Oh, yes. Evening gowns, oh, you dressed to go to those special parties, the Christmas and the New Year's parties. In between it was nothing at all for Patty or Miss Bessie to have little parties, maybe with, say, three or four tables of bridge, that many people. And they might have a dinner party, or they may have just a get-together. And, if somebody came to town, and you call around and say, be sure to come up to my house or to your house, we have a guest in town. Then that would start it. They'd get to town and there'd be a siege of parties, one right after the other. Someone in every home here would give a party and invite everybody, and then on down. That sort of thing still happens here a good deal. Really, if Martha was having—that's Patty again, Patty Darnell—if she was having guests in, she might have a series of parties, smaller ones. But the two that I mentioned, the Christmas party and the New Year's party, that included all of your friends, almost. You'd have a large party. And their houses were large enough to hold them. Some would be over in one end of the house and around, just telling jokes and drinking. If you were at Dr. Darnell's you were drinking, and if you weren't drinking it was just that you didn't want to. He always had drinks and he loved to get behind his little bar and mix them you know, for everybody. And there were a couple of rooms where people would be just sitting and running their mouths. There'd be another one where there were the story-tellers. There were always a couple of folks who were the story-tellers, telling jokes. And there'd be a half-dozen people sitting around them. Then over here, somebody's playing the piano, and the folks are dancing. That sort of thing.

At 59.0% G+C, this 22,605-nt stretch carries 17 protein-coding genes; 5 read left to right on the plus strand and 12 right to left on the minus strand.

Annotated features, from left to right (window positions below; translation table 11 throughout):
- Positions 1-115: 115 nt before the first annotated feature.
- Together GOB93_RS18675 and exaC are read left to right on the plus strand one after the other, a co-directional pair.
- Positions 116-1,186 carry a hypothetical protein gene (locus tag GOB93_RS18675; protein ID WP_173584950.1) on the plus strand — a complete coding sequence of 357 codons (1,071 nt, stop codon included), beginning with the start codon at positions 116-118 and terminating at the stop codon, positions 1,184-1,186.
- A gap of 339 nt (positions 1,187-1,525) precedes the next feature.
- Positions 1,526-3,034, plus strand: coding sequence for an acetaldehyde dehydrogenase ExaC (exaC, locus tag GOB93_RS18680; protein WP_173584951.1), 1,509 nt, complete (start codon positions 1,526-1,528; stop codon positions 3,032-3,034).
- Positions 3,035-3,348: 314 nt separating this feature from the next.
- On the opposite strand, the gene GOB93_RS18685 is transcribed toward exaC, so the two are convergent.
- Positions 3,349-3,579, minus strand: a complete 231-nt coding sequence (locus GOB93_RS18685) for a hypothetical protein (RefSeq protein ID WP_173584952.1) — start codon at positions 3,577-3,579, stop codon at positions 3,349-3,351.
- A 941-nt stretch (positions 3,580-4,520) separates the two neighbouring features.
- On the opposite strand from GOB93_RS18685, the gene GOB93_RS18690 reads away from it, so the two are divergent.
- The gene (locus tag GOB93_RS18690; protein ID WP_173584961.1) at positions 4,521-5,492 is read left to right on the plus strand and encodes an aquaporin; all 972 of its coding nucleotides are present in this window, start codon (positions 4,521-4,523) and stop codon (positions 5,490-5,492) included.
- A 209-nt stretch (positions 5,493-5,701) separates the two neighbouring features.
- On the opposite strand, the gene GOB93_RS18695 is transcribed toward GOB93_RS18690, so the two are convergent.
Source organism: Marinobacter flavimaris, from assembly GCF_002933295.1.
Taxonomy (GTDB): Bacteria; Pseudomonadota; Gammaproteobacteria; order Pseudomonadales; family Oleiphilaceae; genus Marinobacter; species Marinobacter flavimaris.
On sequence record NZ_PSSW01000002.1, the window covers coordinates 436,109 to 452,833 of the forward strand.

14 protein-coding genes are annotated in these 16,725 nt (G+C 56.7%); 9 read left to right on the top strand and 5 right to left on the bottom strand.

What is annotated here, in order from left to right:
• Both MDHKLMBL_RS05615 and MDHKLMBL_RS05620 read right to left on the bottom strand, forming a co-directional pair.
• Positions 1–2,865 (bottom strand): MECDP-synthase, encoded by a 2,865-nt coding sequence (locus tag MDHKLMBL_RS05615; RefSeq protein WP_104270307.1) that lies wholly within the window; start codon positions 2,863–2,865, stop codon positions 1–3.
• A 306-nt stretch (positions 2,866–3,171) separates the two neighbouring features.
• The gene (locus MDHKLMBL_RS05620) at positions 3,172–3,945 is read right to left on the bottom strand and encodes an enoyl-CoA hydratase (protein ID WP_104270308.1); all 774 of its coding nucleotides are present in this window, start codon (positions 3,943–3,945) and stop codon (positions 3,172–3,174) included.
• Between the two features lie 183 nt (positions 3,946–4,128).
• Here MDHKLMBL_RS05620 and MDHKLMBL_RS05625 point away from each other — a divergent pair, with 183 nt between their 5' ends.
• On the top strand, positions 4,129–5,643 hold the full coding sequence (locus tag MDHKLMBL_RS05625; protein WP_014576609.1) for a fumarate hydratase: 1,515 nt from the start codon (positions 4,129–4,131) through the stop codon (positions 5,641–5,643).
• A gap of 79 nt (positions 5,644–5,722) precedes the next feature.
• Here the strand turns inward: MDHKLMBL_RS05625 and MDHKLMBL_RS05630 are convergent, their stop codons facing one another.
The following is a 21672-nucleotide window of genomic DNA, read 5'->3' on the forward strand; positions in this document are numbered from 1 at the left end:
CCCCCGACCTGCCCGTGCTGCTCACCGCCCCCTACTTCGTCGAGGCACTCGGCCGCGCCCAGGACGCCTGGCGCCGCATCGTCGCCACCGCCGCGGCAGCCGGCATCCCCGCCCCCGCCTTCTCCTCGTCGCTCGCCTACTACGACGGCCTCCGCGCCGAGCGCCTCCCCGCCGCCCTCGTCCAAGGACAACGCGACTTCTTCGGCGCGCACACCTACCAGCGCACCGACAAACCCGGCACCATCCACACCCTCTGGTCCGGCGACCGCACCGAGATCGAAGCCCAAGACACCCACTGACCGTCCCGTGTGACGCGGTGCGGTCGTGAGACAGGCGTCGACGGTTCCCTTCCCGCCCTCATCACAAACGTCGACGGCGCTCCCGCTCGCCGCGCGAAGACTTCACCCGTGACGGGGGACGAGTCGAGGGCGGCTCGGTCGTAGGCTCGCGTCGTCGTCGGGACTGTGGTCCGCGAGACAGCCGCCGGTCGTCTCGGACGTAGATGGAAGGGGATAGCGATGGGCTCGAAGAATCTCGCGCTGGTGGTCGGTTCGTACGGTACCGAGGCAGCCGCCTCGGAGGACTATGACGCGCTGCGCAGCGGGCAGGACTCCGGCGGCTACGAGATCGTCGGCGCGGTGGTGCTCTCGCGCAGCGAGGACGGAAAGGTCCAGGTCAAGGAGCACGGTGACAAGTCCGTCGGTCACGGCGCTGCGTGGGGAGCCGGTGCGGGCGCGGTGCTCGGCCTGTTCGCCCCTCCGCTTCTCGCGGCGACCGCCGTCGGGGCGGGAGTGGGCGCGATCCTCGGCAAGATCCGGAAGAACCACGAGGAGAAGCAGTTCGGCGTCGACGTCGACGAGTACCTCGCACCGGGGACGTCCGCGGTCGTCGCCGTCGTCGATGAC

UNIDENTIFIED SPEAKER:
Were they mostly Mutual people.
VIOLA TURNER:
No. Just Durham people. There'd be some Mutual people, and also other Durham people. Well, people from the College, professional people, doctors and their wives, dentists and their wives, lawyers and their wives, school teachers and their husbands or wives. Just a general group. Many of the groups have formed: you're all members of the same church; you're members of the same club. There have always been two or three bridge clubs in town and they meet regularly. And they have a party during some season. Or, maybe somebody that you had invited. For instance, I belong to a small bridge club. We started off at one time and we had about thirteen, now we're down to seven—from death, or moving somewhere else. But we invite two or three people always to our bridge club. Same thing's true with other people. Now, after a while, maybe somebody that you've invited several times, or your club has invited them several times, they decide they're going to entertain the entire club, so they entertain all of us there. So, we did a lot of entertaining in the home, all around. Now, years ago, when we were young, Eula, myself, and that group, Betty Goodlow and all of those. There were two buildings up here: the Masonic building and the Royal Knights of King David building. And the top floors were dance halls. Then you would have a band. You'd get various ones, sometimes very good ones, sometimes local. Sometimes if not exactly local, maybe Greensboro, or Raleigh or someplace, where a little group had gotten together and were pretty good. And then you'd have a big dance. We used to do a lot of that. That is not done anymore because they don't have those buildings anymore. That may be one of the reasons, I don't know. `Course all of us finally got sick of it; we were too old for that. But that was one of our forms of entertainment, maybe two or three dances a year. And sometimes they were very pretty, and very unique dances.